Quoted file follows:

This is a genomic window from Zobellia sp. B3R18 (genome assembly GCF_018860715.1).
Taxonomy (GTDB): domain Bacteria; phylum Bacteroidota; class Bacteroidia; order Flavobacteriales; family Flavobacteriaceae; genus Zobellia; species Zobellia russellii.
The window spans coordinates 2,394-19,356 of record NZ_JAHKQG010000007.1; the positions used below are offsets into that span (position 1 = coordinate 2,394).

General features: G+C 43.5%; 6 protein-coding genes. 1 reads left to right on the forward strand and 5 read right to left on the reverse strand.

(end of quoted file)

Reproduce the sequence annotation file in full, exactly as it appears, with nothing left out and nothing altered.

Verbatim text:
This is a genomic window from Zobellia sp. B3R18 (genome assembly GCF_018860715.1).
Taxonomy (GTDB): domain Bacteria; phylum Bacteroidota; class Bacteroidia; order Flavobacteriales; family Flavobacteriaceae; genus Zobellia; species Zobellia russellii.
The window spans coordinates 2,394-19,356 of record NZ_JAHKQG010000007.1; the positions used below are offsets into that span (position 1 = coordinate 2,394).

General features: G+C 43.5%; 6 protein-coding genes. 1 reads left to right on the forward strand and 5 read right to left on the reverse strand.